Swedish vegan brand Oatly aired its first television commercial in the United States during Super Bowl 55 this Sunday. The 30-second commercial featured Oatly CEO Toni Petersson playing a keyboard and singing a short jingle with lyrics “it’s like milk but made for humans” and “wow, no cow.” Since airing, the commercial has gained criticism for its off-kilter approach and poor production value and Oatly was already prepared with its own humorous T-shirt emblazoned with Petersson’s image and the phrase “I totally hated that Oatly commercial.” 

“Hey US! Were you just watching the big game when out of nowhere our CEO Toni appeared in an oat field and provided you with his very own synth-accompanied musical stylings about Oatly? If so, we can’t give you back those 30 seconds but we can give you this free T-shirt … which you can wear proudly knowing we will not be offended in any way, since we believe that having different opinions is what moves society forward,” Oatly captioned a photo of the shirt on Instagram. “And besides, walking around with our CEO plastered across your chest might spark some deep conversations about the benefits of a drink made directly from oats that skipped the cow altogether, or how switching from dairy to oat milk can save the planet a ridiculous amount of [carbon dioxide], so yeah, we are cool with it.”

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Banned in Sweden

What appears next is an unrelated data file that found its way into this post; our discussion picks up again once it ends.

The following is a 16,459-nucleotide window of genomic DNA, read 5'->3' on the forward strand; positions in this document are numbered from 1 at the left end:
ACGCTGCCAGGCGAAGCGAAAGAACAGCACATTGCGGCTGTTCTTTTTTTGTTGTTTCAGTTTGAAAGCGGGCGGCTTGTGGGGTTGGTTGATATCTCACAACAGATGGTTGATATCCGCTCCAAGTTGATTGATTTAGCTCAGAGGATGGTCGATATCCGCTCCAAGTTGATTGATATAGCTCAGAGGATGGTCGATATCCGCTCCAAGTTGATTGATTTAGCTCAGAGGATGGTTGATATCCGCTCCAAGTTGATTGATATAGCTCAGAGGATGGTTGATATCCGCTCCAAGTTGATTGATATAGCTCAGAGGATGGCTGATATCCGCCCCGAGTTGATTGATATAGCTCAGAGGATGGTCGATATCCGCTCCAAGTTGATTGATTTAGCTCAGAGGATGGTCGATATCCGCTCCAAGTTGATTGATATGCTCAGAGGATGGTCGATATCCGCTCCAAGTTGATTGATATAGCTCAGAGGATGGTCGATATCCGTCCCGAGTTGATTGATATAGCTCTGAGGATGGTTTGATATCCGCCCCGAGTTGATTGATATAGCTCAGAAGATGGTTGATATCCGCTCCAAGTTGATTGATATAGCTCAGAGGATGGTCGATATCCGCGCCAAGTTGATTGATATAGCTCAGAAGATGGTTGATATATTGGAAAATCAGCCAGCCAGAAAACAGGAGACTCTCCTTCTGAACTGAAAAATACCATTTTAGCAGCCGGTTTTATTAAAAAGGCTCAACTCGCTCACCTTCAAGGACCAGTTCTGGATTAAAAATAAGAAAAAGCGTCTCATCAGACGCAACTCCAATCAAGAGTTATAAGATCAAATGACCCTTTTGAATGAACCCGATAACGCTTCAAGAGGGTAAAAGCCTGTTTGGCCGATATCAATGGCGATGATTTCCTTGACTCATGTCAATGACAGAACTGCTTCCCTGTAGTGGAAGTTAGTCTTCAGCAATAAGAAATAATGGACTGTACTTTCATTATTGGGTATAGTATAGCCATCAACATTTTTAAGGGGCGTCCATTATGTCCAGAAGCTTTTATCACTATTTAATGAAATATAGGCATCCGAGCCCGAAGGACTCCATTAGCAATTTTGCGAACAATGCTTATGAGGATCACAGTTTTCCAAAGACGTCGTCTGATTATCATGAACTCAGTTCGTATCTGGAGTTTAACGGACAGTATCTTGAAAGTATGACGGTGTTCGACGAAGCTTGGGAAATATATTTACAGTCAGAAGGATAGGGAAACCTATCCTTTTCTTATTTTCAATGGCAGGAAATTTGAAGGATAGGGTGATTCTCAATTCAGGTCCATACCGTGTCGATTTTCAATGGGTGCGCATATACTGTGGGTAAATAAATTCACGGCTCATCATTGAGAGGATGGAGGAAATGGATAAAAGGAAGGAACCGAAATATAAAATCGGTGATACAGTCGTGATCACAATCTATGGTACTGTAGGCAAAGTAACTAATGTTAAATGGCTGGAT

The free T-shirt is currently out of stock but Oatly’s message lives on. The commercial was originally produced to be aired in Sweden. However, in 2014, the government banned Oatly from airing it due to the “milk made for humans” messaging. Oatly’s revival of the commercial during one of the largest sporting events in the US brings the conversation about whether or not humans should be drinking milk from another species to the forefront. 

Currently, Oatly is also fighting on its home turf against the European Union’s decision to censor “dairy” terms from being used on plant-based products. In October 2020, the EU voted to approve Amendment 171, which aimed to extend existing restrictions on dairy-related terms. Terms such as “almond milk” and “vegan cheese” were already banned on products in the EU, but 171 now further restricts dairy alternatives from using descriptive terms such as “yogurt style” and “cheese alternative.”

Nonprofit ProVeg International, along with supporters which include Oatly, Violife parent company Upfield, The Vegan Society, and many others, have launched a petition to overturn Amendment 171 which currently counts more than 200,000 signatures. 

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